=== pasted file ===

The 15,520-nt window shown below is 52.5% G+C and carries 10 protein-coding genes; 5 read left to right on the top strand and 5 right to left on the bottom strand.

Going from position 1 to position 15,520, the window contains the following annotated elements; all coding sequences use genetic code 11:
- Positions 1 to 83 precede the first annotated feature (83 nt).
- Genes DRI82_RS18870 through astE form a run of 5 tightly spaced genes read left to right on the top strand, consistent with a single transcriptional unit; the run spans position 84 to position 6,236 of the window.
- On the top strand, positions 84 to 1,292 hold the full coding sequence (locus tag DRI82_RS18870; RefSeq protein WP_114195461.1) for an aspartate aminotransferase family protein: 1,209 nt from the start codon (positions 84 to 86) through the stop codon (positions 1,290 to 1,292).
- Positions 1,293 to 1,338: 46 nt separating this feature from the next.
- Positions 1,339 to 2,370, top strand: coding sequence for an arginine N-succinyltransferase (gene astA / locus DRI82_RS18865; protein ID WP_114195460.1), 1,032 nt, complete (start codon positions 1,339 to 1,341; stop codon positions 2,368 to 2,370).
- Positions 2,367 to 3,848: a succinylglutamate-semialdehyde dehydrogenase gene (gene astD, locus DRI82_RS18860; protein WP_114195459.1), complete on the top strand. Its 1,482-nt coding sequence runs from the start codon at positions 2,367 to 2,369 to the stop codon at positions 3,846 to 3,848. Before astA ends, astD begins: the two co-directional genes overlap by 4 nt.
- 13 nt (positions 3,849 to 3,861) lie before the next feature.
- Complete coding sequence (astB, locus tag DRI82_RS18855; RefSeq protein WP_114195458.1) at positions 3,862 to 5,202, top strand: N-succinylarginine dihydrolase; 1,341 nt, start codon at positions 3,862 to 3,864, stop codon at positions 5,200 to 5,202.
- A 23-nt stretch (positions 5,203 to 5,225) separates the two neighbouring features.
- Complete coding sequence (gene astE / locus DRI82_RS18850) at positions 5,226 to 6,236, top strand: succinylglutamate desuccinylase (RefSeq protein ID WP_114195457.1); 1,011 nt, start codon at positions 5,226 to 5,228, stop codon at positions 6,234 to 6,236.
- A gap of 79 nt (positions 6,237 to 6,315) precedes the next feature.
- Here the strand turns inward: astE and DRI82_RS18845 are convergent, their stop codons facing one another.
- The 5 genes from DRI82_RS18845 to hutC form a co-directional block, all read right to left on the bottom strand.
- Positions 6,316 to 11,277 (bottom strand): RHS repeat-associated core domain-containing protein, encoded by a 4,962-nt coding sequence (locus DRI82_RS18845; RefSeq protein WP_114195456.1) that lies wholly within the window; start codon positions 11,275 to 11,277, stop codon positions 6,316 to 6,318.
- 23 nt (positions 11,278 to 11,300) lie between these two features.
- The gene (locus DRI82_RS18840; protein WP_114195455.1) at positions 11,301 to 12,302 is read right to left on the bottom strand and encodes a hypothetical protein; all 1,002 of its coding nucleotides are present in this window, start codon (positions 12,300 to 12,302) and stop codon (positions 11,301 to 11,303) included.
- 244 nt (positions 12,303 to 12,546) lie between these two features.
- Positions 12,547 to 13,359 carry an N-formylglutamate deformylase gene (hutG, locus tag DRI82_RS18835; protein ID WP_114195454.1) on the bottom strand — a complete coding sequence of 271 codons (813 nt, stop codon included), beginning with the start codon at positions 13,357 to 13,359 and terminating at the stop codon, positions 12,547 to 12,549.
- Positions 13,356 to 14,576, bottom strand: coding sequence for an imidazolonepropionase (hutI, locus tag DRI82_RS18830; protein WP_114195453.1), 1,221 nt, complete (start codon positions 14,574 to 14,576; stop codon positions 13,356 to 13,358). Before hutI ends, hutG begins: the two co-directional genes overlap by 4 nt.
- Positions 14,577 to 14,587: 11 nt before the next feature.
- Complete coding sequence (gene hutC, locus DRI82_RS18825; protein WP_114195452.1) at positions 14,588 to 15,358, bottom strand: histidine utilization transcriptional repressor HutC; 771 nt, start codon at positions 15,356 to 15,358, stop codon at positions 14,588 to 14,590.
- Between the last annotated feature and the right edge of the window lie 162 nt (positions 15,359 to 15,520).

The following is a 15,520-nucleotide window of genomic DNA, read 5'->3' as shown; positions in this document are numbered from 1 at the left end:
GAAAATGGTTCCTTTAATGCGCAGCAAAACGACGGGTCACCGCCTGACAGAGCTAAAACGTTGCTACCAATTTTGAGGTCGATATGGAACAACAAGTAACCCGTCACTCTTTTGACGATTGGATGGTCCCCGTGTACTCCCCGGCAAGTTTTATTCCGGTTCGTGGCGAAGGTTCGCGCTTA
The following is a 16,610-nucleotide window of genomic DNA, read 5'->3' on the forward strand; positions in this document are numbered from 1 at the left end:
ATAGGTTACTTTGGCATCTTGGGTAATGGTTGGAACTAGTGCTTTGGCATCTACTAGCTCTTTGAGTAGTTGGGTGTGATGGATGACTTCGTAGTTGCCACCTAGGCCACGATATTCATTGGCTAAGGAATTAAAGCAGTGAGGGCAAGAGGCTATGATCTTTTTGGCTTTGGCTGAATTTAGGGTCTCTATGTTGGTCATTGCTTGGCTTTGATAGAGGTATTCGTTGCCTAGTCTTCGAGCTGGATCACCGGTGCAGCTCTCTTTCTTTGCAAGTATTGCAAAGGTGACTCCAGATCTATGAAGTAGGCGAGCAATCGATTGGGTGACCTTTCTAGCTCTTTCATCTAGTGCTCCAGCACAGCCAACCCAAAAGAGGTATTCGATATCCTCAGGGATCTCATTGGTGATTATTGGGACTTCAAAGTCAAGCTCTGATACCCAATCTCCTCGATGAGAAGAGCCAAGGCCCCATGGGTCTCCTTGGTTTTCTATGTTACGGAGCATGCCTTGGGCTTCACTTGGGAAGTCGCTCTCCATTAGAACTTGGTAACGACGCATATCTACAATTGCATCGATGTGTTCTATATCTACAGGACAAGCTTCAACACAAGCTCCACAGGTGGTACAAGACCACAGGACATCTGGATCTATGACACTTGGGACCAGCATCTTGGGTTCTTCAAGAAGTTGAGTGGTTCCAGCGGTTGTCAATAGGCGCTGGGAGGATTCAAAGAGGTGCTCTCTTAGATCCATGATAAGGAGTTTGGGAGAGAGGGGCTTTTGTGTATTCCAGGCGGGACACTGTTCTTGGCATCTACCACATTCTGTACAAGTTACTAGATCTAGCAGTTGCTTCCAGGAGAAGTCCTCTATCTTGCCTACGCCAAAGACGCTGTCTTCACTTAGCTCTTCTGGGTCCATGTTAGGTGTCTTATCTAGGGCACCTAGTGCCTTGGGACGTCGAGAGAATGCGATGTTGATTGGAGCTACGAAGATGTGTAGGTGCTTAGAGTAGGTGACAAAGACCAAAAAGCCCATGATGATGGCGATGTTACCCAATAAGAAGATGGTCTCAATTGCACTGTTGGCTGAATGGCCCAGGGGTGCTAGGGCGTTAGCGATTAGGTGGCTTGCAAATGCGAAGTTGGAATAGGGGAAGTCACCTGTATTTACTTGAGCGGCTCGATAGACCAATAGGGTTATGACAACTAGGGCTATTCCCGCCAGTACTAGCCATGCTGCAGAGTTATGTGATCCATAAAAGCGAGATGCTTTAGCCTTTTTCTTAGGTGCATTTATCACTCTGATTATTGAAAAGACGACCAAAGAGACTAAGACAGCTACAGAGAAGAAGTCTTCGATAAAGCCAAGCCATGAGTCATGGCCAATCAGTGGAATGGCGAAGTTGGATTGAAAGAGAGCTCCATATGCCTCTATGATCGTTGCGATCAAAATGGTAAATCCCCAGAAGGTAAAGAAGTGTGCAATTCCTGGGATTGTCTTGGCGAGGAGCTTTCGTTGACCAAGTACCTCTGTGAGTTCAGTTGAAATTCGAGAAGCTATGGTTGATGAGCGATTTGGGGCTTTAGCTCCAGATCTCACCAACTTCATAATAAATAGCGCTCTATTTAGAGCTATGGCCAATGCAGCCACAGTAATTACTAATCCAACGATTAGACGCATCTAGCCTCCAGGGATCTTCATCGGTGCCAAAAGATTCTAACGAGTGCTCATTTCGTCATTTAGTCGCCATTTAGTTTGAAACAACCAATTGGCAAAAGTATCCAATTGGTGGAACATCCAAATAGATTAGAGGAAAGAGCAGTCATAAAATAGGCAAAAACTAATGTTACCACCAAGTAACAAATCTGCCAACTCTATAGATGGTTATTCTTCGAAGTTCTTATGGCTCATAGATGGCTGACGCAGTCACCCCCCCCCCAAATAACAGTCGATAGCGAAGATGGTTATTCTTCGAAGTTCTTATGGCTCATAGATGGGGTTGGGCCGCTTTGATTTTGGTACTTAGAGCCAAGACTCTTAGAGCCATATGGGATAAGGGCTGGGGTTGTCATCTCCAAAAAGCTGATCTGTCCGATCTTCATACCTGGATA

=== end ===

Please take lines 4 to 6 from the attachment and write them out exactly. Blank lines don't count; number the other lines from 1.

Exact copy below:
- Genes DRI82_RS18870 through astE form a run of 5 tightly spaced genes read left to right on the top strand, consistent with a single transcriptional unit; the run spans position 84 to position 6,236 of the window.
- On the top strand, positions 84 to 1,292 hold the full coding sequence (locus tag DRI82_RS18870; RefSeq protein WP_114195461.1) for an aspartate aminotransferase family protein: 1,209 nt from the start codon (positions 84 to 86) through the stop codon (positions 1,290 to 1,292).
- Positions 1,293 to 1,338: 46 nt separating this feature from the next.